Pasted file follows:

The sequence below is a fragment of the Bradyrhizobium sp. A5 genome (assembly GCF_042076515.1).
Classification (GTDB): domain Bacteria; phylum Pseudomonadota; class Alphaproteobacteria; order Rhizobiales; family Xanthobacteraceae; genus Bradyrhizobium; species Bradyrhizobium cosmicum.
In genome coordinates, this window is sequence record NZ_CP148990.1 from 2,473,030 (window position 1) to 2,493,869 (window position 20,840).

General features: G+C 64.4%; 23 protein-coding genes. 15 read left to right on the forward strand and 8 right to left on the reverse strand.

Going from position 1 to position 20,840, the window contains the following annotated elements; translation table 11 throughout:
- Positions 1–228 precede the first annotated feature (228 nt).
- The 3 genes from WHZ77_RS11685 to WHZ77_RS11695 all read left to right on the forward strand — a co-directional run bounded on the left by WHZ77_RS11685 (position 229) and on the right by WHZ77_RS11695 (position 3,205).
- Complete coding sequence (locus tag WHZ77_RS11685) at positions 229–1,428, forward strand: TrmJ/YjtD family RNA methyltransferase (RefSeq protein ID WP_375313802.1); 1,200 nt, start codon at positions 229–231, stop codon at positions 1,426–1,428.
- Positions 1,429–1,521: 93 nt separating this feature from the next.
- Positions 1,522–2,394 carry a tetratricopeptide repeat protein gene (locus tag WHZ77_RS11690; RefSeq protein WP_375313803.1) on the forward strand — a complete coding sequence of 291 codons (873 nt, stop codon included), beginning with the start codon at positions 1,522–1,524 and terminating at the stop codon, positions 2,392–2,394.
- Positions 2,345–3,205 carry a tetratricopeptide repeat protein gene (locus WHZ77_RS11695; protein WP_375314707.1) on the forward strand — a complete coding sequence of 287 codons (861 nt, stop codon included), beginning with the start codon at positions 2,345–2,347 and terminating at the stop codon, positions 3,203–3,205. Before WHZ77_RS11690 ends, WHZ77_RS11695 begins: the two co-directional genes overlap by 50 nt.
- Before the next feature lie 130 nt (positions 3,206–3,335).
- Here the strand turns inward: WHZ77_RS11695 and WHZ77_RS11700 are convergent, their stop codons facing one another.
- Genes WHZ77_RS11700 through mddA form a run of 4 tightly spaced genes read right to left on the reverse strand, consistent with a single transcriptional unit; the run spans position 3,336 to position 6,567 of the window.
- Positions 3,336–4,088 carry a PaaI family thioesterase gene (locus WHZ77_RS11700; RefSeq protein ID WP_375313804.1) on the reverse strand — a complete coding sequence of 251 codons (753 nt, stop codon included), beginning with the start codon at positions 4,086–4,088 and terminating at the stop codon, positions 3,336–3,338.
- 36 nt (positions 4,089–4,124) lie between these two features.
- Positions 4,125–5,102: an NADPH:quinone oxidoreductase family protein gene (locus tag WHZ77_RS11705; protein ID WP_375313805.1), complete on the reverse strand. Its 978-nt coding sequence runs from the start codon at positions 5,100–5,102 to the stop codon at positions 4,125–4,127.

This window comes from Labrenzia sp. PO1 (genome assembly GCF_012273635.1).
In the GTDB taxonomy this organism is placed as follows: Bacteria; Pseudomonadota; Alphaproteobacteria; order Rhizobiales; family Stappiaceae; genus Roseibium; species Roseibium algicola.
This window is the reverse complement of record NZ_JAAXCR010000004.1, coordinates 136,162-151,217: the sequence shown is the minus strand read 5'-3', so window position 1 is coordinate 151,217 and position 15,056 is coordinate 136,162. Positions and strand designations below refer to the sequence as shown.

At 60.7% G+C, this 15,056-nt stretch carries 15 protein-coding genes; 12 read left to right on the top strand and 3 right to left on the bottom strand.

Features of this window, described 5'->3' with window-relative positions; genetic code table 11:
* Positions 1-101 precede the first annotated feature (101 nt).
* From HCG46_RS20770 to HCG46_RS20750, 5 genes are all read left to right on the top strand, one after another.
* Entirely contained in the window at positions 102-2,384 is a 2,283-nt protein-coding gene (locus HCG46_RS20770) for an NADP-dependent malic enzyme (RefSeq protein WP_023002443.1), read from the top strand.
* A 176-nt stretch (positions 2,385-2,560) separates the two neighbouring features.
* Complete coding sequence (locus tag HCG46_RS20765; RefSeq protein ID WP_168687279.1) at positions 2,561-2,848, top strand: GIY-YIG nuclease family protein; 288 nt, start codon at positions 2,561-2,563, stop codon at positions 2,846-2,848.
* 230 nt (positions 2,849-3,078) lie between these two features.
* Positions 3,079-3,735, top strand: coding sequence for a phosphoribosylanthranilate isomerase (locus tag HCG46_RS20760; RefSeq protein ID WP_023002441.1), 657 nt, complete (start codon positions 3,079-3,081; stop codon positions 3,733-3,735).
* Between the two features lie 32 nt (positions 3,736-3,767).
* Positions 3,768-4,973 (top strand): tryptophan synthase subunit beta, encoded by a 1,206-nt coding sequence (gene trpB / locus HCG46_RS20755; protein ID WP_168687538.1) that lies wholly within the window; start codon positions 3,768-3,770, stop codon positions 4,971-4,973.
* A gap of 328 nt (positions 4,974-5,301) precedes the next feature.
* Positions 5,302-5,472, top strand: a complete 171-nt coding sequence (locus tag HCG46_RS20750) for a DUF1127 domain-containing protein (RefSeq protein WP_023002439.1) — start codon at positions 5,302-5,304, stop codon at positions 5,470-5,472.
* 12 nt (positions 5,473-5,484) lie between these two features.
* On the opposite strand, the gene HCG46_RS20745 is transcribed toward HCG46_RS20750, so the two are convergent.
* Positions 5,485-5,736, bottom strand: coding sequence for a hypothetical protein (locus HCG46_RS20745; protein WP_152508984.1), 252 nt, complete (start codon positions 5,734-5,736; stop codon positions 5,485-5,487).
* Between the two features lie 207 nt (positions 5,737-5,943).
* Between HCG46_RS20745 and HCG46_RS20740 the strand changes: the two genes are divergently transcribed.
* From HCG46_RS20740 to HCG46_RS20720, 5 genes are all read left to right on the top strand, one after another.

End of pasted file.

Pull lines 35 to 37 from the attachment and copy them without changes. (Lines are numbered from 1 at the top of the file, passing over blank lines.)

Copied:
* On the opposite strand, the gene HCG46_RS20745 is transcribed toward HCG46_RS20750, so the two are convergent.
* Positions 5,485-5,736, bottom strand: coding sequence for a hypothetical protein (locus HCG46_RS20745; protein WP_152508984.1), 252 nt, complete (start codon positions 5,734-5,736; stop codon positions 5,485-5,487).
* Between the two features lie 207 nt (positions 5,737-5,943).